Apple agrees to pay consumers $25 for slow iPhones in settlement
Apple has tentatively agreed to pay a settlement worth up to $500 million to settle a lawsuit accusing it of intentionally slowing down older iPhones.
The class-action settlement, released Friday after months of negotiations, still has to be approved by U.S. District Judge Edward Davila in San Jose, Calif.
Apple continues to deny wrongdoing and is agreeing to the payment to avoid the burdens and costs of litigation, according to the proposed settlement.
The agreement would settle a bevy of cases filed between 2017 and 2018 that were later consolidated.
If approved, Apple would offer $25 to any current or former owner of a covered iPhone, which includes the iPhone 6, 6 Plus, 6s, 6s Plus, 7, 7 Plus and SE.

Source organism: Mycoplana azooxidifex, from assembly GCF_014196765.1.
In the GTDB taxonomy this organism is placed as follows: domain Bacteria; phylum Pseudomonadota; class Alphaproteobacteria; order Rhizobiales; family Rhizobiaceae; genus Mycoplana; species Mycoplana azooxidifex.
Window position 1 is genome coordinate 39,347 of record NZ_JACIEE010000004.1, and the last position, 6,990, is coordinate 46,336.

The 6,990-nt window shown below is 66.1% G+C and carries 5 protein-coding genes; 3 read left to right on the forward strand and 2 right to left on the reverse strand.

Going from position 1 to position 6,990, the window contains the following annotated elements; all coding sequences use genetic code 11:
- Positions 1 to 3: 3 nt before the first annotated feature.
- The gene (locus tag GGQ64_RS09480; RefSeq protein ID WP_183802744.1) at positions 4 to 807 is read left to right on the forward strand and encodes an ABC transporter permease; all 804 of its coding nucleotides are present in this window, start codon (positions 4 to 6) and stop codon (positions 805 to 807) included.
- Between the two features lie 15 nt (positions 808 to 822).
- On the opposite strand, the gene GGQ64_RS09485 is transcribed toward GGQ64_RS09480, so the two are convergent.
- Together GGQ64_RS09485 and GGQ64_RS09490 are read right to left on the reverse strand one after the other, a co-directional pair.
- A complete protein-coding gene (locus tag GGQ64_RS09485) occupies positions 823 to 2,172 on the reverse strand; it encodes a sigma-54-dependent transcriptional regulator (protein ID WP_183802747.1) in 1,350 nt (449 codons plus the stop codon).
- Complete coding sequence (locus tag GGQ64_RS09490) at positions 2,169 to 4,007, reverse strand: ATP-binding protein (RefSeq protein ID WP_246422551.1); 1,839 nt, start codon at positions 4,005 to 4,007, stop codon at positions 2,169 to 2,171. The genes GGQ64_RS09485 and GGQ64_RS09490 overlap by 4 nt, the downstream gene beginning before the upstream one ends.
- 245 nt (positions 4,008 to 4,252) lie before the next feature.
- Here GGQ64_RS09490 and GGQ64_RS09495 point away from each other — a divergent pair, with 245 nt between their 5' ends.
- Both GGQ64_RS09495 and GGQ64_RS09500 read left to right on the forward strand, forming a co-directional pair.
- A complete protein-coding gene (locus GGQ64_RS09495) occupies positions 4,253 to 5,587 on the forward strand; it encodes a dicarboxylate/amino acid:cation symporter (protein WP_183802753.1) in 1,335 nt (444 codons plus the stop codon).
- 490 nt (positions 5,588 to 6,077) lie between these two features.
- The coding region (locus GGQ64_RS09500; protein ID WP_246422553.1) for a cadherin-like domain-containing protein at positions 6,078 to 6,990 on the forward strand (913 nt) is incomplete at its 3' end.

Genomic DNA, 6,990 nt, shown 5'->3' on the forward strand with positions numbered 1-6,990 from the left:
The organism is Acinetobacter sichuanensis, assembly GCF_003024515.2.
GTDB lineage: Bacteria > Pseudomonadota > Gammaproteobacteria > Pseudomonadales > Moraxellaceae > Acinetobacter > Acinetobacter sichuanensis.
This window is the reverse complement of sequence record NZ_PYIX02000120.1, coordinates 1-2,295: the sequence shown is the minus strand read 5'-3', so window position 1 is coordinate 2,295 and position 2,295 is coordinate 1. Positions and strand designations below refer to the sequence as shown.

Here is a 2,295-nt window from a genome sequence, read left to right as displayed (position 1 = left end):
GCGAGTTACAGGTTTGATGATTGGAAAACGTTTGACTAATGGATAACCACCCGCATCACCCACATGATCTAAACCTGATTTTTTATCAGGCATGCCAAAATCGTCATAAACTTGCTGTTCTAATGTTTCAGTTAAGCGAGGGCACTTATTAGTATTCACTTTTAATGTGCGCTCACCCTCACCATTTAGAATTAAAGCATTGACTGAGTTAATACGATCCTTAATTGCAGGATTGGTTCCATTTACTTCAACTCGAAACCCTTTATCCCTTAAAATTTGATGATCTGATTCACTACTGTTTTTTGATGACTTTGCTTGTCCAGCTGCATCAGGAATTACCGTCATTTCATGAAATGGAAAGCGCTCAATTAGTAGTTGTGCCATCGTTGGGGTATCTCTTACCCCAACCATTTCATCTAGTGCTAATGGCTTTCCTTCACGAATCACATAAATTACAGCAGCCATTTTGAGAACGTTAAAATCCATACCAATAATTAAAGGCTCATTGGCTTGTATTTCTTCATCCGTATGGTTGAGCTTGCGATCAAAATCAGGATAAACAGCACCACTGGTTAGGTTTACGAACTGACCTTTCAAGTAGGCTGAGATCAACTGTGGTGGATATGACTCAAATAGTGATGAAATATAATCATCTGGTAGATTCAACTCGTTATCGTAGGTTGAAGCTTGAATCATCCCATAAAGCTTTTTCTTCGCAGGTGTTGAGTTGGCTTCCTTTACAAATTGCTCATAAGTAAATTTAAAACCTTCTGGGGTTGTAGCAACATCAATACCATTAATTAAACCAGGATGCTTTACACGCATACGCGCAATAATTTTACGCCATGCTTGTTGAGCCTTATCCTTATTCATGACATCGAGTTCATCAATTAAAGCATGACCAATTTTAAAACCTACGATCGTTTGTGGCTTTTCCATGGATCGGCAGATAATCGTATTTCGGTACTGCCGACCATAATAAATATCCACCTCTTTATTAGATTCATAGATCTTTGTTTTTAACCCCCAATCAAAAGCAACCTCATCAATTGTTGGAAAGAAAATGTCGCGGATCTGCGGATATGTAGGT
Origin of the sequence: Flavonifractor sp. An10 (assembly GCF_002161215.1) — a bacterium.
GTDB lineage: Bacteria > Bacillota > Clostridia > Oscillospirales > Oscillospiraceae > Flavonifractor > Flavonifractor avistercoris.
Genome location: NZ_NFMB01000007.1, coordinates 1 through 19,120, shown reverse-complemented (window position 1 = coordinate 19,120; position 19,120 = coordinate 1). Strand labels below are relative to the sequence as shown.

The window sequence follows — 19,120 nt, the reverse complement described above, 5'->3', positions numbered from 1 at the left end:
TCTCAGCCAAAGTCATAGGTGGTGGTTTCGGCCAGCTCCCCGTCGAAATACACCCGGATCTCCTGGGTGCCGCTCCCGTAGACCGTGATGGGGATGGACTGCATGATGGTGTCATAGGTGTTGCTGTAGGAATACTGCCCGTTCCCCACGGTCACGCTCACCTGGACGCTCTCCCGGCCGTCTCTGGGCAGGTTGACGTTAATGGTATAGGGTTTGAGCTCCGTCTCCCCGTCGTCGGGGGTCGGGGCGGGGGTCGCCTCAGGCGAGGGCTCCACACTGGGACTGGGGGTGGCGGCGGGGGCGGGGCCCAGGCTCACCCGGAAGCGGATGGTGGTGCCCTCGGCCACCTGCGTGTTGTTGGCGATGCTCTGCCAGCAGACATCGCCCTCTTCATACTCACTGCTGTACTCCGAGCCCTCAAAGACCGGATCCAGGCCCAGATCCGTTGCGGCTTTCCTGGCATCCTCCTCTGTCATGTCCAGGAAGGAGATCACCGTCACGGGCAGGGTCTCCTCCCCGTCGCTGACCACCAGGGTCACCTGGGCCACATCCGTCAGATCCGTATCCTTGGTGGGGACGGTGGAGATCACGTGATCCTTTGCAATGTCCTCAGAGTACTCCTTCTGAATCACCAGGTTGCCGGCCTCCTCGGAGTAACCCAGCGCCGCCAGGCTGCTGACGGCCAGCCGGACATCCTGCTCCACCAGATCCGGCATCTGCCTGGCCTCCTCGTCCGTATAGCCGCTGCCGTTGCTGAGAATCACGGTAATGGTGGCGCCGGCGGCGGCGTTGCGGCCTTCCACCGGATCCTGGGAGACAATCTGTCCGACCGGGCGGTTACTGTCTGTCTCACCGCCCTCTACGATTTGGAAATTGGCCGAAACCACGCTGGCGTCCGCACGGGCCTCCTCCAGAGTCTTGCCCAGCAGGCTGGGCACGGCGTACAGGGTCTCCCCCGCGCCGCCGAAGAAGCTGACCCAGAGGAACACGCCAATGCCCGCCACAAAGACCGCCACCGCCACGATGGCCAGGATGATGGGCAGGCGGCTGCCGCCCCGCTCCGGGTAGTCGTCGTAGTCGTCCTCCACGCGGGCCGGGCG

The settlement must meet a minimum payout of $310 million, which means the $25 figure could increase if few people file claims. On the other hand, if payments go over the $500 million cap, the claimants would receive less than $25.
Up to $93 million would go to lawyers involved in the case.
The Hill has reached out to Apple for comment on the proposed settlement.
In 2017, Apple revealed that it slows its phones down as they age to preserve deteriorating battery life. Soon after, the company lowered the price for replacement batteries from $79 to $29.
Apple has also confirmed that the Department of Justice and the Securities and Exchange Commission launched inquiries into the slowdowns.
France last month announced a 25 million euro fine against Apple related to the controversy.
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